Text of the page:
Mentor Corner: Seale Ballenger
Vice President of Publicity, Scholastic
What was your first job in publishing?
As a graduate of the NYU Summer Publishing program in 1988, my first job was working in the Random House imprint adult trade publicity department. It was a brand new position they had recently created and was (and still is) called the ‘no name’ job. I got paid a whopping $13,000 a year to answer phones, clip articles out of newspapers and magazines, and type up press releases and schedules. I jumped at the opportunity and was thrilled to be a part of the team working under Carol Schneider.
What was your career path like getting to your current role?
I’ve been in publicity for books (with a brief stopover working in magazines) for 34 years, as of this August. I worked for many years on the adult side of the business, but had a friend who was always urging me to move to children’s books. Finally, almost 10 years ago, an opportunity came up that made me take that leap into publishing for kids and it was the best decision I ever made. I always say that “if you want to make the world a better place, start with a child.” Children’s books give kids the tools to learn, grow, and be empowered to change the world. The authors and illustrators of children’s books are walking the talk and it’s a thrill for me to be a part of that.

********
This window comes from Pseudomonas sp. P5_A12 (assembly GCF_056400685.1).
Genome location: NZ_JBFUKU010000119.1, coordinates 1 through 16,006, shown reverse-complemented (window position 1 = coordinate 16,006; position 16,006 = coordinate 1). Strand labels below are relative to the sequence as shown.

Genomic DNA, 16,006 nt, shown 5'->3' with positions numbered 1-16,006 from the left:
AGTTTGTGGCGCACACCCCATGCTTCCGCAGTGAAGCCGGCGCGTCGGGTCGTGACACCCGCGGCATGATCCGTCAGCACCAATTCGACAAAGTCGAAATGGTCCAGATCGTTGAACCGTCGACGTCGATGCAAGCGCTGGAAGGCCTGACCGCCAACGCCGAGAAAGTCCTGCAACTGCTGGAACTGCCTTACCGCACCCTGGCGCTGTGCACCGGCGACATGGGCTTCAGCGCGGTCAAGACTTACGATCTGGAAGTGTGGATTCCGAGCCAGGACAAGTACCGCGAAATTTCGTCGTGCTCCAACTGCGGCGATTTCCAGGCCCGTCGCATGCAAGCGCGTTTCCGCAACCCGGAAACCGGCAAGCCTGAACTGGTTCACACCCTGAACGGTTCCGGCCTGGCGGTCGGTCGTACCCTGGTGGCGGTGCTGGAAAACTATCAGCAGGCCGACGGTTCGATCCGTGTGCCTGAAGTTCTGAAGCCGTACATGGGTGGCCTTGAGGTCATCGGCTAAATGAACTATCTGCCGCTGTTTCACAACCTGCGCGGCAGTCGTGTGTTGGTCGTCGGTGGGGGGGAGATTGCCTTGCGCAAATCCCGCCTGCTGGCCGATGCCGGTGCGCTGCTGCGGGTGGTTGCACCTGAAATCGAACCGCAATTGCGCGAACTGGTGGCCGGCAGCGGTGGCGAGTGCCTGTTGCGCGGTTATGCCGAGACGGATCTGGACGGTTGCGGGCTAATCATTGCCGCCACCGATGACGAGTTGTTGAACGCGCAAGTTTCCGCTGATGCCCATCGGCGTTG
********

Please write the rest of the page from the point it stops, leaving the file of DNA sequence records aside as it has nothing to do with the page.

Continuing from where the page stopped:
What advice would you give to those who are either just starting out or are in their first few years in publishing?
Take your time getting to know what area of publishing works best for you. Often a job might be available in one area, but your interest is in another area. Sometimes it’s simply a matter of getting your foot in the door somewhere, so that once you become an asset to the company they will want to help you transition to the area that best suits your interests, gifts, and talents.
Lastly, how do you infuse your own interests and passions into your work? Is it possible to put your own touch on the work you do?
Two things come to mind… The first was when I won a Marketing 50 Award from Advertising Age for a book publicity campaign that was completely driven by the author’s heart and my affinity for the material. And the second was helping to launch the Rick Riordan Presents imprint created to shine a spotlight on diverse cultures and writers from within those communities. For it to be both a critical and financial success is enormously gratifying and I have the utmost respect for Rick and his amazing contribution to children’s literature.